At least two casino operators in the Asia Pacific region this week have to be thinking thank goodness it’s Friday.
The ongoing sagas at both Imperial Pacific and Crown Resorts only got more tawdry, doing little to improve the brand image of the region’s gambling industry.
Crown Resorts ended a bruising week pleading with a suitability hearing to allow it to open casino operations at its new Sydney resort despite a bombshell admission on Tuesday night that it was highly likely that money had been laundered through two of its VIP-linked accounts.
This was the first time the company had acknowledged the fact despite months and months of damaging testimony from executives, which highlighted grave corporate governance lapses.
Commissioner Patricia Bergin has gone as far as to say Crown’s failings were “inexplicable, unbelievable and absurd.”
The money laundering claims, which were apparently presented to the inquiry at 11 pm were the final straw for the New South Wales Independent Liquor and Gaming Authority. The next day it said it had asked Crown to delay opening its $2.2 billion Barangaroo property until Bergin submits her findings, which she has until February to do.
Crown’s lawyers have asked for some leniency, urging for the casino to be opened as a kind of working trial to allow it to be monitored and fix mistakes as it goes along.
At present, that seems like a long shot. Even if it did open, the Sydney casino was always aimed at the VIP market and Asian high rollers in particular. Those won’t be coming in for at least another year, with Australia’s borders to remain closed due to Covid-19.
That leaves it reliant on the domestic market, which has proved relatively resilient, but has not been a table-games focused clientele.
The company now faces a nail-biting three months while it hears the fate of its Sydney license and the reaction of regulators in other states where it operates.
That said, there’s likely to also come a point when the focus shifts back to potential regulatory failings. Politicians in neighbouring Victoria are already turning up the heat on that state’s gaming regulator, which has been approached with multiple complaints about the company in recent years, according to local media reports.
ABC reports that Liberal leader Michael O’Brien said the commission was “asleep at the wheel”, while Greens MP Ellen Sandell said the Government must terminate Crown’s licence.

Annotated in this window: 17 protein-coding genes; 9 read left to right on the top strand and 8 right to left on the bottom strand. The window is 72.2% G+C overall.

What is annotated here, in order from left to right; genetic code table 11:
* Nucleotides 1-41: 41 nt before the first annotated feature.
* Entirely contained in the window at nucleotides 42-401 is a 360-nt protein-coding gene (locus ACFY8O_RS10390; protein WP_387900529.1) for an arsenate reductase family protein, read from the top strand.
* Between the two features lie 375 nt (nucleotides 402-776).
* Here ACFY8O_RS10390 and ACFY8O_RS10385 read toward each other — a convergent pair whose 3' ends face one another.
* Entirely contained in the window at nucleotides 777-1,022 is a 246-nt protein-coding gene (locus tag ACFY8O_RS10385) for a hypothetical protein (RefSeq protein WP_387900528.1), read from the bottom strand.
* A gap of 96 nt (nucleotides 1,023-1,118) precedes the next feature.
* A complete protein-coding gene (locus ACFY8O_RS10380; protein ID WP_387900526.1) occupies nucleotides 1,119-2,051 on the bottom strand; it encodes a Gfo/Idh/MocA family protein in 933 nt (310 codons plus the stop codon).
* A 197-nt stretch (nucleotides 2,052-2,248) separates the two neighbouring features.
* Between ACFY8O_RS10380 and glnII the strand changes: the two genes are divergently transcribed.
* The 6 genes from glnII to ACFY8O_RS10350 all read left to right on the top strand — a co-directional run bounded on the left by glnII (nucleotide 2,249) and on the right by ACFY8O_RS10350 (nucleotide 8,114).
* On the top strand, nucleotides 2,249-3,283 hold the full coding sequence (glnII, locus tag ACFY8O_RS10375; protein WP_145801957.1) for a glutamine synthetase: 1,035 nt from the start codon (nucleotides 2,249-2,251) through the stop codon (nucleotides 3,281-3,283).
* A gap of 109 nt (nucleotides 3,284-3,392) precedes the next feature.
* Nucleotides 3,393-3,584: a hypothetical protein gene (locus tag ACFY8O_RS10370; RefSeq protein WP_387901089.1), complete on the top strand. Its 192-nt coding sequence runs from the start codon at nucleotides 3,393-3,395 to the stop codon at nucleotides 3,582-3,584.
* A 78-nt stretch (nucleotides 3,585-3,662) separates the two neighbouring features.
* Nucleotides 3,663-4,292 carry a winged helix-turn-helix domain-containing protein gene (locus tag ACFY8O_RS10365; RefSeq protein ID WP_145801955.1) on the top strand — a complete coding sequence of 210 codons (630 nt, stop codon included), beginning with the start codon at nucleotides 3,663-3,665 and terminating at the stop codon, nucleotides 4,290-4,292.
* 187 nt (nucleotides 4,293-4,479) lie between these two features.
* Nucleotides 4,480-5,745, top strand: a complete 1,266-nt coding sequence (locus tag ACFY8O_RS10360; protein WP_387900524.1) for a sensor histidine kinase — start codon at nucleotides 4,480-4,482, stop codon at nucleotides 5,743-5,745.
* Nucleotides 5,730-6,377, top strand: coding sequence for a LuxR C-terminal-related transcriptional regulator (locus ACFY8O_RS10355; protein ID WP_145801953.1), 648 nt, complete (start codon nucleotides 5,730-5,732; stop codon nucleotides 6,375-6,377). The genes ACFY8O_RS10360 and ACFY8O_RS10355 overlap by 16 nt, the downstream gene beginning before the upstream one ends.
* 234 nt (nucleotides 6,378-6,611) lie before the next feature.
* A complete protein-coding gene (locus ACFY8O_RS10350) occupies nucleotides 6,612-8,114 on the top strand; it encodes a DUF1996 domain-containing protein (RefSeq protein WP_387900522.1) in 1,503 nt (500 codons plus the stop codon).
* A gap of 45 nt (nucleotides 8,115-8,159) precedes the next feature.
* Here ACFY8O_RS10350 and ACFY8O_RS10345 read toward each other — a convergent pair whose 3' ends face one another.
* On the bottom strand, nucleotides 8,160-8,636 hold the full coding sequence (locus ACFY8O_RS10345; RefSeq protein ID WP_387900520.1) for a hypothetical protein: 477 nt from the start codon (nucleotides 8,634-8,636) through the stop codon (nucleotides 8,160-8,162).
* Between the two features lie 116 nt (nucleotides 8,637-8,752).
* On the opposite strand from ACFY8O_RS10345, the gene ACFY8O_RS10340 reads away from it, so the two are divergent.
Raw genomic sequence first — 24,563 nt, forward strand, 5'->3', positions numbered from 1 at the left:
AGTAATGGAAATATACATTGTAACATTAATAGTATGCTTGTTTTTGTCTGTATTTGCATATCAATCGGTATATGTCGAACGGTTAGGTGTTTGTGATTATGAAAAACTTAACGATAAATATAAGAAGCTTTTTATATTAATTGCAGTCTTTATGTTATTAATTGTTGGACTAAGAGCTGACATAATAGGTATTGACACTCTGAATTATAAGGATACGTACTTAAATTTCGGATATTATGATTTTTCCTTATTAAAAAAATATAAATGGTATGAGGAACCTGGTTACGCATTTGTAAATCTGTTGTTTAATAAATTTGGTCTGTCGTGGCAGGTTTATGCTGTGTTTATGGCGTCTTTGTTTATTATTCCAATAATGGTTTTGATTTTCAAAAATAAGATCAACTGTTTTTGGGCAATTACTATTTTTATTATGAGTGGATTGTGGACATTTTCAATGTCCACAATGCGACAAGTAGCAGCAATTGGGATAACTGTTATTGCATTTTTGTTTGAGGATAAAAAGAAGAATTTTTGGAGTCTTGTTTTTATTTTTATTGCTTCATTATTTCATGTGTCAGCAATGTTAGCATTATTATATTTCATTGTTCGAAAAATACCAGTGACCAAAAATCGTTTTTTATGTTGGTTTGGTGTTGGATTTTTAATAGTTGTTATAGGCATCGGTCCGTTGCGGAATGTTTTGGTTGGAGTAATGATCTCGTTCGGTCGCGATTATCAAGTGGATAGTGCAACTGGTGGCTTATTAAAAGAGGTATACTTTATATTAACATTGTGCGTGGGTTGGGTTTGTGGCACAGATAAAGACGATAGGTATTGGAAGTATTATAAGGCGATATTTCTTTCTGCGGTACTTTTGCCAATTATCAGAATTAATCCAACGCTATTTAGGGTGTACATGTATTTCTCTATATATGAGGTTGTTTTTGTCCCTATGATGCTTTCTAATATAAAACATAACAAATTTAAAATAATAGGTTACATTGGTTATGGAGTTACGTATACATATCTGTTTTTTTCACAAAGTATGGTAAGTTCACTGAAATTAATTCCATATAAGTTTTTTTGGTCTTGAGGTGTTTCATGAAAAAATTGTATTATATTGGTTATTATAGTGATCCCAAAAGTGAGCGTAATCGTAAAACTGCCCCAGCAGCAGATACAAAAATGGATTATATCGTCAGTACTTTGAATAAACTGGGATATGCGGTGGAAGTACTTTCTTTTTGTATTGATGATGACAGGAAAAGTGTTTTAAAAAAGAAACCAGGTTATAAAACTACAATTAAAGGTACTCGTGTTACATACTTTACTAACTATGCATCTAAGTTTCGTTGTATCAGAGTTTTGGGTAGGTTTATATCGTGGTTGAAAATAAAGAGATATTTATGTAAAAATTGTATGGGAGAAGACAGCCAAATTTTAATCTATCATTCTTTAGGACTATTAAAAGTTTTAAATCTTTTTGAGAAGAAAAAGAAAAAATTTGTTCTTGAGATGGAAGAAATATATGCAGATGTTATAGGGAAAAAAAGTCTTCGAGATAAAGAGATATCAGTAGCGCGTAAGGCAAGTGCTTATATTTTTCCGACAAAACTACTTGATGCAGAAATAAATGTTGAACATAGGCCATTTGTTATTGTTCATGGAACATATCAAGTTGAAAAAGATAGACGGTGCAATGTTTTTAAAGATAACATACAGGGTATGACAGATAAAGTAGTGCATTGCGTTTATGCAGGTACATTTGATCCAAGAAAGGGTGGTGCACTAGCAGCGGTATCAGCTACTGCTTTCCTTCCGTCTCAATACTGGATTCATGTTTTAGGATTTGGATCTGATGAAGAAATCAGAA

While most of the fireworks were going off in Australia, there was more legal pressure being heaped on Imperial Pacific International.
A lawyer acting on behalf of a team of construction workers, who are suing the company for non-payment, went as far as calling for the company’s CEO to be jailed this week.
Lawyer Aaron Halegua has argued that CEO Don Browne is in contempt of court over failed payment deadlines. In this case, the court first ordered the company to pay in December 2019, but it has repeatedly failed to make any payments despite repeated court orders.
That’s perhaps not surprising, as the casino remains closed due to Covid-19 and the company also said this week that it doesn’t have sufficient funds to pay its current employees.
In fact, the bad news just keeps coming for the company that just a few years ago was reporting eye-watering levels of VIP turnover and promising to be a playground for Asia’s high rollers.
It’s an interesting exercise to scroll down the list of recent headlines on issues facing the company, from non-payment of bills, lawsuits, threats to withdraw its license and missing construction documents.
Then compare that with how much information has been supplied to the Hong Kong Stock Exchange where it is listed. There’s very little sign of anything amiss, with the last substantial communication being its half-year report to June.
That report shows a loss, but is remarkably upbeat in tone. You need to get down to page 29 to find the Independent Practitioners View that conveys a different message.
Hodgson Impey Cheng warns there is concern about the company being a going concern, listing a loss in the six months to June of HK$797 million on current net liabilities of HK$5.42 billion. It also has capital commitments of $511.9 million.
The firm also draws attention to the fact that the U.S. Financial Crimes and Enforcement Network is looking into potential violations of the Banking Secrecy Act.
It’s clear regulators and prosecution lawyers on Saipan are losing patience, but it begs the question as to when the HKSE might exert pressure for more timely disclosures.